I’m an amateur photographer and was visiting Nashville, Tennessee, for a few days with my husband. He was there for his job, so I had to find things to do while he’s working. I walked the streets of downtown Nashville, intending to photograph the buildings and anything else of interest. Before long, I was talking to a homeless person. As I listened to his story, sitting there next to him and looking into his eyes, I couldn’t help but thought that this could be me, my children, or any of my friends. After that, I approached another homeless person, and then another, taking time with each one like I had no better thing to do than to listen to them. By the time my husband was done with his work, I’d talked to 6 of them.
In talking to these homeless folks and thinking what I would feel in their situations, I was reminded of the time I was a little girl in Bangkok, Thailand. I saw the beggars along the streets, many of whom had physical deformity, and I felt so much compassion for them that I could not eat the food at the restaurant where my family and I were dining. I wanted to put the few coins I had in my pocket into the tin cans they had set out to collect money from people. I wanted to talk to them, to show them I cared, but I was pulled away from them, and the impression I got was that these people were to be avoided. As a child, I could not do anything for the people whose pain and sorrow I was feeling.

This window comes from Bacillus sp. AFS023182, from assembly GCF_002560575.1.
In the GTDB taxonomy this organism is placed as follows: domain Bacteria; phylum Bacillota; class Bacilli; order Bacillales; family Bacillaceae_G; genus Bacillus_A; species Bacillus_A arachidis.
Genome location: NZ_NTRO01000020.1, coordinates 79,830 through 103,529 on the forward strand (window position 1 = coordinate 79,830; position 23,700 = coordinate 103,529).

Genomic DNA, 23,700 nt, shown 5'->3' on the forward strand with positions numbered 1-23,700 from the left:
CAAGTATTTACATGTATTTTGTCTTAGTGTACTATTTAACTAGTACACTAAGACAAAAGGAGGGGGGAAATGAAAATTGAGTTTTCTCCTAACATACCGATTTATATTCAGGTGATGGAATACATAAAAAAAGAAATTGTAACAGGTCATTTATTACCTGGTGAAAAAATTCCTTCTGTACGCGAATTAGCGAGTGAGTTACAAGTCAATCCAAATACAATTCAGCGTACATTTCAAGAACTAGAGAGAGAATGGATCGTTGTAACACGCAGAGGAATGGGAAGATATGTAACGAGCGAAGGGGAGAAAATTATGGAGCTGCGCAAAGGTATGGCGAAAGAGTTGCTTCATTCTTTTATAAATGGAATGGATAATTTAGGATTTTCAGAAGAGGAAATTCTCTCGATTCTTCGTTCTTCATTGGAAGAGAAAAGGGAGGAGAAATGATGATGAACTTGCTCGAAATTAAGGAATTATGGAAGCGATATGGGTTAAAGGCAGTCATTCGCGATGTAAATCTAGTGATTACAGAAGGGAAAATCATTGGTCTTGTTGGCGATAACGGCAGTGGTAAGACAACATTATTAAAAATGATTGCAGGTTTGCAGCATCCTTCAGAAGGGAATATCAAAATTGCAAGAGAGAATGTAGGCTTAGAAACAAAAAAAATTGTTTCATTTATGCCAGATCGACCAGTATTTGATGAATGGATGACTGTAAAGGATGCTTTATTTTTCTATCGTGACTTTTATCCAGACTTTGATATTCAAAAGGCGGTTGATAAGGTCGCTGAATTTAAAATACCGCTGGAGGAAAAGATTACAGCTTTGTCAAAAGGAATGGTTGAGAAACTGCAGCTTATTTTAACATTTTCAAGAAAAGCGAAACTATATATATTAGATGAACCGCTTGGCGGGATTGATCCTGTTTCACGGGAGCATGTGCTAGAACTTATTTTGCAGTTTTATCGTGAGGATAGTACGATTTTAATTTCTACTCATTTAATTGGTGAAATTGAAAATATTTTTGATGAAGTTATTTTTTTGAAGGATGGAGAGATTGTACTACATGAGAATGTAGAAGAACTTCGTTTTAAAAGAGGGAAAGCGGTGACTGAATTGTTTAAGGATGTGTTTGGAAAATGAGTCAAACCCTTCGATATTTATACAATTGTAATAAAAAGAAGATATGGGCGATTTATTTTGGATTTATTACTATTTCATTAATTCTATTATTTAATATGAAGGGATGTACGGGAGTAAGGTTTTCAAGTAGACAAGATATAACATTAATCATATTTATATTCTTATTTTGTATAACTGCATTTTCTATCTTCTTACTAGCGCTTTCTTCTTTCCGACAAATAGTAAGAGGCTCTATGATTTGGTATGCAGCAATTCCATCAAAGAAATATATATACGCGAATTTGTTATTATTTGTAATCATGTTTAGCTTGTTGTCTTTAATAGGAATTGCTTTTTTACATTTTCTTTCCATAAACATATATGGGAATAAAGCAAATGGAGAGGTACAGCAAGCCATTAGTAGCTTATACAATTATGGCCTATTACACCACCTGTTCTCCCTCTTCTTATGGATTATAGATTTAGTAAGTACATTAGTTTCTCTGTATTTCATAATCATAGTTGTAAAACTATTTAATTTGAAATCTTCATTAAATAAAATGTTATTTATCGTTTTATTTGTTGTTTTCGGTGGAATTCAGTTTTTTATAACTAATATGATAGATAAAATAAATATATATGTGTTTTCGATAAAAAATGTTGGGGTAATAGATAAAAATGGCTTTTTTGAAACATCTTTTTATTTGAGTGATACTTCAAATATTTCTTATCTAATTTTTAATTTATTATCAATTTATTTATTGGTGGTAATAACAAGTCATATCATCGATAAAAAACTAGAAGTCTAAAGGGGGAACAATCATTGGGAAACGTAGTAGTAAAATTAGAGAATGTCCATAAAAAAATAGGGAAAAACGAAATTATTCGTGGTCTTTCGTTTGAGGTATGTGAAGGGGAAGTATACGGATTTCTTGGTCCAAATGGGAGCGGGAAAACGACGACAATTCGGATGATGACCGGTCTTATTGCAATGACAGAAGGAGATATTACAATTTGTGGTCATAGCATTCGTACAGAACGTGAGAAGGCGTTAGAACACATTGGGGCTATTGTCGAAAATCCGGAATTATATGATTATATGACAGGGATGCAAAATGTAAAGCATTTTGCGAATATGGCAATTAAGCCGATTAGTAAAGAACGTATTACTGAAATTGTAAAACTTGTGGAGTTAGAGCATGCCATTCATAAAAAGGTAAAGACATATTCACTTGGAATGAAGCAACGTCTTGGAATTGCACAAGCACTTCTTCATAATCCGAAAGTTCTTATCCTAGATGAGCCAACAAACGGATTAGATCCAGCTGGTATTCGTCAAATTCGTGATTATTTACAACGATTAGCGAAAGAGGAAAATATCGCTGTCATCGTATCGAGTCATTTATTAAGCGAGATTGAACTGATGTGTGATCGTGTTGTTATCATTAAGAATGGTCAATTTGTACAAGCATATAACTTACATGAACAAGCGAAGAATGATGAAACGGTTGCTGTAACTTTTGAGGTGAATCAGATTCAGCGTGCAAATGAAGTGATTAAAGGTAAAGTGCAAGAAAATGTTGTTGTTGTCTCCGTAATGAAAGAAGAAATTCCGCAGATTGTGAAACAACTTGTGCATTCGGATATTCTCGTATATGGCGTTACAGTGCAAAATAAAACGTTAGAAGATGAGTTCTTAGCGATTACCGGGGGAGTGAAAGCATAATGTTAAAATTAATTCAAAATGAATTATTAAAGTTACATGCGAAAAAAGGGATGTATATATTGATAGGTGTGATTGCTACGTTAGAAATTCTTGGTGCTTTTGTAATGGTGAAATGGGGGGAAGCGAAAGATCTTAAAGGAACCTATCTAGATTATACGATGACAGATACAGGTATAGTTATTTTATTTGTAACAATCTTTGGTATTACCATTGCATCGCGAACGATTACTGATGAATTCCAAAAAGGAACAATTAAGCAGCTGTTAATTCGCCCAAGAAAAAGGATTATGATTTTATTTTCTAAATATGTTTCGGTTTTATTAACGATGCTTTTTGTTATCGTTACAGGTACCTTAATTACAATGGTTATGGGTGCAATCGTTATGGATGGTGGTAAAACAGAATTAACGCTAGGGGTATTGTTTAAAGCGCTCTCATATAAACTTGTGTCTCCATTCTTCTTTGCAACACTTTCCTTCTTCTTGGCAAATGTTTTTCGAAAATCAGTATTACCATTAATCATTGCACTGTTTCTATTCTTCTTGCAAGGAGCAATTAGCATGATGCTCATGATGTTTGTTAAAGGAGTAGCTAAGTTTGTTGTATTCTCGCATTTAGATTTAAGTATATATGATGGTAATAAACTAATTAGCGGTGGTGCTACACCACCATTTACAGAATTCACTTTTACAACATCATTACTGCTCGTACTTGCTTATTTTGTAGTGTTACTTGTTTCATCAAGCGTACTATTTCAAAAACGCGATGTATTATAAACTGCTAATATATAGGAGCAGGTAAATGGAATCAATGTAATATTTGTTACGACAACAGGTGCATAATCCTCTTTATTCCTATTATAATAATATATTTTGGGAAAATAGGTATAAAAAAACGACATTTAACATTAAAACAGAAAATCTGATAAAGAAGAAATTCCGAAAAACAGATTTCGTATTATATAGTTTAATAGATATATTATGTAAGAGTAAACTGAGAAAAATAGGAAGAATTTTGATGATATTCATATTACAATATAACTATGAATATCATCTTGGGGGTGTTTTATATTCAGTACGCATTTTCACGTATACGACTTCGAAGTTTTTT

But now I am an adult in America, and I can do something about it! I don’t have money to help them, because my husband and I have six children, and it’s all we can do to keep ourselves from becoming homeless. But I do have something else I can give them. I can use the two skills I am good at, photography and writing, to speak for them, so people can put faces and names to homelessness in America. They are real individuals, not just “a social problem” for the government to solve, or “a menace” for law enforcement to control. Not all the homeless individuals in America are drunkards, drug addicts, or lazy people waiting for a handout, as they have been so unfairly characterized. They have hopes and dreams just like you and me, and looking for the same opportunities that many of us take for granted. More than the daily sustenance of food, clothing, and shelter, they need our friendship and encouragement. I hope this blog will cause more people to befriend the homeless and give them a hand-up, not a handout. Money alone is not enough to take care of the problem of homelessness. It also takes a change in people’s perception and attitude toward the homeless individuals.